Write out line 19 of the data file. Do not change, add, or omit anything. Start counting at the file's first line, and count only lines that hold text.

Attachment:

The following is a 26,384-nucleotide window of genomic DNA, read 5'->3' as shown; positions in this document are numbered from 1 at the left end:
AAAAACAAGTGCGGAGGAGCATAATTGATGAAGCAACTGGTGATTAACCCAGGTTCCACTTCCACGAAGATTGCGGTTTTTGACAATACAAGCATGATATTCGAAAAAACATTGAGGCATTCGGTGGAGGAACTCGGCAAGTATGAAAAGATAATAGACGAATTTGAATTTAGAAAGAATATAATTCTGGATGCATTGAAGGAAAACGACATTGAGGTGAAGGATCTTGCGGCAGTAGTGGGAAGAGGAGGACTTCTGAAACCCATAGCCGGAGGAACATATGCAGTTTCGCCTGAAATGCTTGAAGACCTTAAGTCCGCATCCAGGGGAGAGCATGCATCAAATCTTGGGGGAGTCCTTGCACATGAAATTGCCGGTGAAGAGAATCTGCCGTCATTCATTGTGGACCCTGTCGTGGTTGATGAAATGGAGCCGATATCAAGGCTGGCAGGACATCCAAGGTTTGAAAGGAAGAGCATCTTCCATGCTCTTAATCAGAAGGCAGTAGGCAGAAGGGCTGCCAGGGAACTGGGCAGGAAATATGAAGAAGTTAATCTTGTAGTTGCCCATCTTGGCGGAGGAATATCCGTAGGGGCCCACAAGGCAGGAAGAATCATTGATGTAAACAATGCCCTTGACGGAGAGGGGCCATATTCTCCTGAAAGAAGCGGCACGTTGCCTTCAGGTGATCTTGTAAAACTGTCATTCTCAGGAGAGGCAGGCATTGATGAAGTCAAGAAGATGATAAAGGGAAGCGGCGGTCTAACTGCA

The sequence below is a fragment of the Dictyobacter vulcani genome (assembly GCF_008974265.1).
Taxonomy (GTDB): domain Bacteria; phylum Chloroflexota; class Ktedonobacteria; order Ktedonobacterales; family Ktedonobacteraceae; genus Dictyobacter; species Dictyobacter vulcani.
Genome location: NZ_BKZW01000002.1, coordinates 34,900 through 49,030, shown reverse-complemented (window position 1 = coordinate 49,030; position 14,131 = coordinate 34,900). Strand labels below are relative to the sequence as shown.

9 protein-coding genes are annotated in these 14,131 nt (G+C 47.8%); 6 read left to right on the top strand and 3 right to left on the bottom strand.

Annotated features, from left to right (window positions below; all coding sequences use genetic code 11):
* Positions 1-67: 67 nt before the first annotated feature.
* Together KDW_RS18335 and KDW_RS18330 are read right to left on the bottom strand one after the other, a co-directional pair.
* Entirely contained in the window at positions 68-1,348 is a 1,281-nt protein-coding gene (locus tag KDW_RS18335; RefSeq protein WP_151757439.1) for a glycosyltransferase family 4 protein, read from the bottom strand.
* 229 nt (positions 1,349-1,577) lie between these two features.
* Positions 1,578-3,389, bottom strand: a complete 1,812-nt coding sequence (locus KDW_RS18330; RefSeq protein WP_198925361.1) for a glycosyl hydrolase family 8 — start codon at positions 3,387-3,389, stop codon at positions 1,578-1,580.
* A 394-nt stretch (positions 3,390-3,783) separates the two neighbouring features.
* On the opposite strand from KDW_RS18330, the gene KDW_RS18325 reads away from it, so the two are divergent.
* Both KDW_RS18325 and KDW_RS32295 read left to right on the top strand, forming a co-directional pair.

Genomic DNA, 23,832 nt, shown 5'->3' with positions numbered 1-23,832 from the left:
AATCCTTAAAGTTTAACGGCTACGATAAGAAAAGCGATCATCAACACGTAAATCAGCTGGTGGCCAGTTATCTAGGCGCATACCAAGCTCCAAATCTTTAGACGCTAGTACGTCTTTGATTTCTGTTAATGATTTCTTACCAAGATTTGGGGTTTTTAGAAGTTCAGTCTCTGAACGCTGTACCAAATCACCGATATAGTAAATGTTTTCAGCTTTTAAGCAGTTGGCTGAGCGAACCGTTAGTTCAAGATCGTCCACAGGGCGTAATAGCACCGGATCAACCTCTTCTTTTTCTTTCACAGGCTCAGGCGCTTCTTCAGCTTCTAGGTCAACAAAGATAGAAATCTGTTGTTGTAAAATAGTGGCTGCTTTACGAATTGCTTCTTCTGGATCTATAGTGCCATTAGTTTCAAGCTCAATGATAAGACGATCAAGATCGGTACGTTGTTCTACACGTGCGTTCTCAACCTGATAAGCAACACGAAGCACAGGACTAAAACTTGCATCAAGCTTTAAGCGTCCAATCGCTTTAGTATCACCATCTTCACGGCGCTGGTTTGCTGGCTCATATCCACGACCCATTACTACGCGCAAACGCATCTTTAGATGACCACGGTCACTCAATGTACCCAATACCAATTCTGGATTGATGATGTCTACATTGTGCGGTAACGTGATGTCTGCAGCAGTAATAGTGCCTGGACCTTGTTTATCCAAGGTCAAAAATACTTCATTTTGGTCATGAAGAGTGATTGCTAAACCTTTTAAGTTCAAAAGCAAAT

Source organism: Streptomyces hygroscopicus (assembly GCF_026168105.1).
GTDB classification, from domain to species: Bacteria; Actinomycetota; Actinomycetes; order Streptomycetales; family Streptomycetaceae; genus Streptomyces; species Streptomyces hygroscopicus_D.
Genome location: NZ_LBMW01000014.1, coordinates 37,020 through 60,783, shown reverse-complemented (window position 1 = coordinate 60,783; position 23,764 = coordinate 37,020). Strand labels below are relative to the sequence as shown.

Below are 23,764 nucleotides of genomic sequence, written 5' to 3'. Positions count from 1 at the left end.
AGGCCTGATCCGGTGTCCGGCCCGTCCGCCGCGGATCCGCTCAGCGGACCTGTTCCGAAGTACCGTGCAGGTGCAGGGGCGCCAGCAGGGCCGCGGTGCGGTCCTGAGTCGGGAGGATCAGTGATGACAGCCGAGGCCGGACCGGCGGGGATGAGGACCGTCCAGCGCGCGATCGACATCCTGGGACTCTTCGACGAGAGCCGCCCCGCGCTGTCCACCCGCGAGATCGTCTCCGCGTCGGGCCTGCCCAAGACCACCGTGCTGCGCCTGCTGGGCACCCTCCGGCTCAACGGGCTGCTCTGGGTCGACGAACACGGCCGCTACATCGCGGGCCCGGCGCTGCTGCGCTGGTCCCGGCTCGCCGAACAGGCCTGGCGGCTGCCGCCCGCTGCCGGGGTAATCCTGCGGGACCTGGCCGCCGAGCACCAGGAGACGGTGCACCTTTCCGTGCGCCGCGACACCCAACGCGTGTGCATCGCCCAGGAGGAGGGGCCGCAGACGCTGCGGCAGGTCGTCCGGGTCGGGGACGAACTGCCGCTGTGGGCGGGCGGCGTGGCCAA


GTDB classification, from domain to species: Bacteria; Actinomycetota; Actinomycetes; order Streptomycetales; family Streptomycetaceae; genus Streptomyces; species Streptomyces hygroscopicus_D.